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The most well known role of magnesium in plants is its occurrence at the centre of the chlorophyll molecule. In addition to this function inadequate levels of magnesium can inhibit CO2 assimilation during photosynthesis. Consequently most of the concerns related to magnesium deficiency are related to aspects of tree growth and cropping.

Although there is little evidence for direct effects of either deficient or excess magnesium on fruit quality in North America, higher levels of magnesium in Cox confer increased resistance to flesh breakdown. Sprays containing MgSO4 (Epsom salts) reduced flesh breakdown in stored Discovery and Cox apples. However, it is known that a high ratio of magnesium to calcium increases wastage due to bitter pit.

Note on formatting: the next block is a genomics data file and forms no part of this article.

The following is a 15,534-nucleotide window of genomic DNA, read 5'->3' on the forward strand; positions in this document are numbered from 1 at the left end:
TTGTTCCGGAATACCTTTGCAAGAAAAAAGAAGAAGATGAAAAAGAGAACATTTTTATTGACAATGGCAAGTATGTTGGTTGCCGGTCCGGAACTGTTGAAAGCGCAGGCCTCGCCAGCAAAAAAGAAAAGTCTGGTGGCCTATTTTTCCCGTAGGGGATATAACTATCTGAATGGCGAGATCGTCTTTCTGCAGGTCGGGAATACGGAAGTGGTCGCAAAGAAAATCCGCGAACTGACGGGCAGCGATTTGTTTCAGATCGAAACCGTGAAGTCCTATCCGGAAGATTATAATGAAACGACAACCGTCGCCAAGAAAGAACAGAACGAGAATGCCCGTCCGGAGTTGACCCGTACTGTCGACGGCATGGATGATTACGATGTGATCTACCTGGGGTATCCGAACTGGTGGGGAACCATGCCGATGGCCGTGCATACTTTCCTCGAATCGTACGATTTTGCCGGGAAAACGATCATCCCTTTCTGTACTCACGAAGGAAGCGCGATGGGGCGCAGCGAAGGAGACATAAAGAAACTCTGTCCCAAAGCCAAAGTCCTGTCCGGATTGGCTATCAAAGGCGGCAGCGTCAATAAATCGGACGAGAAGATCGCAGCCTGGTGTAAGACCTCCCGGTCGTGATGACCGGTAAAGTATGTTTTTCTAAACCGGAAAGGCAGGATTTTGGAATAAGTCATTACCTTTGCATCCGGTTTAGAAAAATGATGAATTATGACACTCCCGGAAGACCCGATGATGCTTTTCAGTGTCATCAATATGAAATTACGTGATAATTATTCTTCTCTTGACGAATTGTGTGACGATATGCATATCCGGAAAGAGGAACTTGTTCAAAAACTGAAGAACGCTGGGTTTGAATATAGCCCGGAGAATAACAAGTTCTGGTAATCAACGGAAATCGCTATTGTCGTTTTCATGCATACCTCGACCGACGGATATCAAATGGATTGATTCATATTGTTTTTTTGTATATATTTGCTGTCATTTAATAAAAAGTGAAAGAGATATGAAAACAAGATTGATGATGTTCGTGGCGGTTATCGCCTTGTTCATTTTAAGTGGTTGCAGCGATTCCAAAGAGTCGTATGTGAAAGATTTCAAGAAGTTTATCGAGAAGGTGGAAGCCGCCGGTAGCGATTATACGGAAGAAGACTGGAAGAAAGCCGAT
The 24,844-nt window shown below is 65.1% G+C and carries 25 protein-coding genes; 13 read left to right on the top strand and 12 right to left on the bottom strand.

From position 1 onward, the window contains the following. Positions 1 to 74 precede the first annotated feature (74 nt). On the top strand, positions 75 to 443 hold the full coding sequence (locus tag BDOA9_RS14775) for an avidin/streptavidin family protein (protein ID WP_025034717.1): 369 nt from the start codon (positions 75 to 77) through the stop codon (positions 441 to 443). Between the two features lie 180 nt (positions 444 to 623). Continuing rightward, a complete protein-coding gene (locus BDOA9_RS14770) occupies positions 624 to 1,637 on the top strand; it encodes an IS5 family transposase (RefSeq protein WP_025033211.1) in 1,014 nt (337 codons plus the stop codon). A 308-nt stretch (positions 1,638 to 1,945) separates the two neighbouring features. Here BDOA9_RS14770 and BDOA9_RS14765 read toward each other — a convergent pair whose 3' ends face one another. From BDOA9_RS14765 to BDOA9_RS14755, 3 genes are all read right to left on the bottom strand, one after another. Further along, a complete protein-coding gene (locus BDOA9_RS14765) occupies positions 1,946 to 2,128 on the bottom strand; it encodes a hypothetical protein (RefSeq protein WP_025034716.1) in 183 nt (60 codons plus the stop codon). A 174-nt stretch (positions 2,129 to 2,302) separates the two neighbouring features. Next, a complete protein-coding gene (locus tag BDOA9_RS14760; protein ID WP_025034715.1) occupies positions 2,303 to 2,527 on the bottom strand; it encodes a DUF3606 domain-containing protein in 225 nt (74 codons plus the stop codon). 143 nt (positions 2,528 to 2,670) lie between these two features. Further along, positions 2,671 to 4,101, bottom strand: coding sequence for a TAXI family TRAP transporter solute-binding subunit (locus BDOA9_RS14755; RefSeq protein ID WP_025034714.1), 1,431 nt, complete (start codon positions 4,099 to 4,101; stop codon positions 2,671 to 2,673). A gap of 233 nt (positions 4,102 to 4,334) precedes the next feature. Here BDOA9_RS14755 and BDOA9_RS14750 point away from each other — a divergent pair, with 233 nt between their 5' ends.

It is advised to supplement magnesium where leaf analysis indicates that levels are sub-optimal or where deficiency symptoms are evident on the foliage. Sprays containing Epsom salts will rectify deficiency more rapidly than soil applied forms of magnesium such as magnesian limestone, kieserite or calcined magnesite (MAFF, 2000). Two to five applications of magnesium sulphate (20 kg 1000 l-1 ha-1) may be necessary, applied at 14-day intervals.

It is important to follow the magnesium sprays with a comprehensive programme of calcium sprays to offset any increased bitter pit potential. Proprietary formulations containing magnesium may be substituted for Epsom salts as appropriate. More recently, liquid formulated magnesium products such as Mantrac Pro (Yara) have been developed to provide a concentrated form of foliar applied magnesium.